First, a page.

After swallowing two energy distributors in two months most observers expected Energy East to enter a digestion phase, but the company came back for a third helping last week. The parent company of New York State Electric and Gas (NYSEG) said it is adding CTG Resources, Inc., parent of Connecticut Natural Gas (CNG), to its plate, which already is loaded with CMP Energy and Connecticut Energy.

The agreement calls for Energy East to pay $355 million and assume $220 million in CTG’s long-term debt. Energy East said it intends to finance the cash portion of the deal through a combination of debt and cash.

Just two weeks ago, the company paid $1.2 billion in cash and debt to buy CMP Energy, parent of Maine’s largest electric utility Central Maine Power, and in April, Energy East announced it was buying Connecticut Energy, parent of Southern Connecticut Gas (see NGI June 21 and April 26) for $617 million.

“I would expect them to buy a few more companies,” said Deutsche Banc Alex. Brown analyst Ed Tirello. “They need to buy more to compete. As I said before, you need at least five million customers to compete regionally and 10 to 20 million to compete nationally.”

Energy East CEO Wes Von Schack said the company’s efforts to build a “super-regional” energy distribution company are nearing completion, at least for the time being, and it plans to “focus on integration. We’re focusing on growing the companies in the Northeast, but who knows what the future may hold.”

“I realize we have had three transactions in the last couple months, but even when you take these together, they are far simpler than many you have seen in the industry,” he said, promising there would be no regulatory hold up. “It will take no more than 12 months for all three to be approved.” He noted both CTG and NYSEG have very low gas rates and high customer satisfaction ratings, and on the electric side NYSEG and CMP are “very clean” with no stranded costs, nuclear concerns or market power issues in power generation.

Tirello said it will be “no big deal” for Energy East to quickly push these transactions through the regulatory process. “Two are in the same state and none require big regulatory approvals. They don’t have to go to FERC or the NRC. There are no market power issues.”

Other observers, however, aren’t so sure. “From my perspective I don’t have a clue how they can make it work,” said Merrill Lynch analyst Donato Eassey, “but obviously they are confident they are going to see a great deal of synergies. And there are a great deal of synergies, but the question is are the regulatory commissions going to allow them to keep those synergies.”

Brown Brothers Harriman energy analyst Robert Mullin said Energy East has plenty of financial muscle to handle these acquisitions. “They have a 50/50 debt equity ratio. They have plenty of cash to finance what they need and still have some left for their share repurchase program. The key for these acquisitions is the rate plans they are able to negotiate with the respective regulatory commissions.”

Energy East’s spending spree was made possible by a transformation that began in 1998 with an electric restructuring plan, which led to the sale of its coal-fired generation assets and the recently announced sale of NYSEG’s 18% ownership in the Nine Mile Point 2 nuclear plant. The power plant sale resulted in after-tax proceeds of $1.3 billion and eliminated NYSEG’s stranded costs.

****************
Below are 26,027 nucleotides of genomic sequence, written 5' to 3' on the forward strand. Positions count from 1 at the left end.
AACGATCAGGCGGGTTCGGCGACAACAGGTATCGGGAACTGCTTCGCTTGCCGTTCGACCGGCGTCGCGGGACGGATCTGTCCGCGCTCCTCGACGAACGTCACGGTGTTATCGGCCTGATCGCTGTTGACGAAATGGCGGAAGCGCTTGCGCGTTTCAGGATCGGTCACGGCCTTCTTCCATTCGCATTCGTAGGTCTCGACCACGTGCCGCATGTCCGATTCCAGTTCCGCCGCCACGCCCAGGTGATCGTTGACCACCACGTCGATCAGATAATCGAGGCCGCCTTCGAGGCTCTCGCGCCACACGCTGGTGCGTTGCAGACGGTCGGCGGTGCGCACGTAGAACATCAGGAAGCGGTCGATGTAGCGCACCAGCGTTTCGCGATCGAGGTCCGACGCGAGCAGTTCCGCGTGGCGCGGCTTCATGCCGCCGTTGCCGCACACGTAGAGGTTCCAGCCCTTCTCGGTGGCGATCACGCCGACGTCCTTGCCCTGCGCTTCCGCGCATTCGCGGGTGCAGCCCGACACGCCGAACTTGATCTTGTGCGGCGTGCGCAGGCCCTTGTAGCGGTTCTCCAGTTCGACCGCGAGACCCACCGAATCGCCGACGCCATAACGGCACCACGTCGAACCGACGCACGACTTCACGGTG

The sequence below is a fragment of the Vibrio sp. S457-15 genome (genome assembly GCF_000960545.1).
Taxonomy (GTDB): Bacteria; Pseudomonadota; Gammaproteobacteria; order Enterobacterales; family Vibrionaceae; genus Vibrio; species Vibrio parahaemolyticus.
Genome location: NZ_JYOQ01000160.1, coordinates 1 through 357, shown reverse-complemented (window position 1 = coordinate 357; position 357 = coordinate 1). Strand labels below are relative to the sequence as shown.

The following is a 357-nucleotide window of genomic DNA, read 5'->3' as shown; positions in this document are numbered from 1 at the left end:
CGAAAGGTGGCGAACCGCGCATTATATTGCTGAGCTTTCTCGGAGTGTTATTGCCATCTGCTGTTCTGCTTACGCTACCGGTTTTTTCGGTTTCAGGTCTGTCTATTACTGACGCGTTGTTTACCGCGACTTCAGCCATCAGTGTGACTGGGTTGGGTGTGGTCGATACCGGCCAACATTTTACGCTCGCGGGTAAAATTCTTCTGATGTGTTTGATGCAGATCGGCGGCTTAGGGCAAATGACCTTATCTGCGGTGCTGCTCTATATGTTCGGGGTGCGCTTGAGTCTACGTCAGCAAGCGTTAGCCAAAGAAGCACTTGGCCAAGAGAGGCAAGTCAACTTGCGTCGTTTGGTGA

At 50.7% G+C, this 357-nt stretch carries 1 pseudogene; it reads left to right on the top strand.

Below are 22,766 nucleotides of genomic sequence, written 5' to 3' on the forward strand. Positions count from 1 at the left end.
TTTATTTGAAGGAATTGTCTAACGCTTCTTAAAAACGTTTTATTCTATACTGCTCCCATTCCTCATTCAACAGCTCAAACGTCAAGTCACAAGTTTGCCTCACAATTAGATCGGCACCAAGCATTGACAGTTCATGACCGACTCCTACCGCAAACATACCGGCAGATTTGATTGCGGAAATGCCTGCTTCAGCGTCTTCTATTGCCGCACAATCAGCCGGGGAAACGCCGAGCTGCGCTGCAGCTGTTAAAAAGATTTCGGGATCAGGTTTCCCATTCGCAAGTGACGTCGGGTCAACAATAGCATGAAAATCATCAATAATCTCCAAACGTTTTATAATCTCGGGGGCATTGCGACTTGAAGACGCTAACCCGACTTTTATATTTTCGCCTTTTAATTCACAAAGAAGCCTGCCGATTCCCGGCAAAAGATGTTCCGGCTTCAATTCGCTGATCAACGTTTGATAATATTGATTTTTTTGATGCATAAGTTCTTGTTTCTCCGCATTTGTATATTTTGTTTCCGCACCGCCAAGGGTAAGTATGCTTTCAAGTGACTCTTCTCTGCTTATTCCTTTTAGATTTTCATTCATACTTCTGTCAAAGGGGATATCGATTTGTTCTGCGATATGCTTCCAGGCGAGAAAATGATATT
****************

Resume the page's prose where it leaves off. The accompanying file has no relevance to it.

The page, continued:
Following the completion of all three acquisitions, Energy East will have 1.3 million electric customers and about 542,000 gas customers, excluding any added through CMP Natural Gas, the Maine gas distribution partnership of Energy East and CMP.

With CTG and Connecticut Energy, Energy East becomes the largest gas distributor in the state with about 300,000 customers. “We now have the critical mass that is necessary to effectively compete in the state of Connecticut,” said Von Schack. Although the two companies have no electric customers in the state they plan to play an active role in the competitive power market when retail competition begins in 2001, he said.

CTG CEO Arthur C. Marquardt said Energy East was the “strongest partner possible” for his company, which took only a few weeks to examine its strategic alternatives after coming under competitive pressure from Northeast Utilities (NU). NU muscled back into gas distribution last month with the purchase of Yankee Energy, parent of Connecticut LDC Yankee Gas.

Marquardt focused on the strength of their combined energy services businesses. However “pipes and wires” will continue to be the core business of Energy East, said Von Schack, noting there’s still significant room for distribution growth in Connecticut. There’s only a 38% saturation rate for gas service in CTG’s service area, he said.

Energy East said it expects the CTG transaction to be accretive in the first year through reduced costs, greater efficiency and revenue enhancements, but without a work force reduction. “We plan to create more jobs rather than lay off employees,” he said, noting energy services will be a growth area for the combined company.

According to the CTG agreement 45% of CTG Resources common stock is to be converted into Energy East common stock, with a value of $41 in cash per share of CTG. The remaining percentage of CTG common stock will be converted into $41 in cash per share. CTG shareholders can choose how much they want in stock and in cash, but transaction will be tax-free if they receive Energy East stock. CTG stock prices jumped 2% following the announcement Wednesday to $38.38/share, while Energy East shares fell $0.13 to $26.

Rocco Canonica

©Copyright 1999 Intelligence Press, Inc. All rights reserved.The preceding news report may not be republished or redistributed in wholeor in part without prior written consent of Intelligence Press, Inc.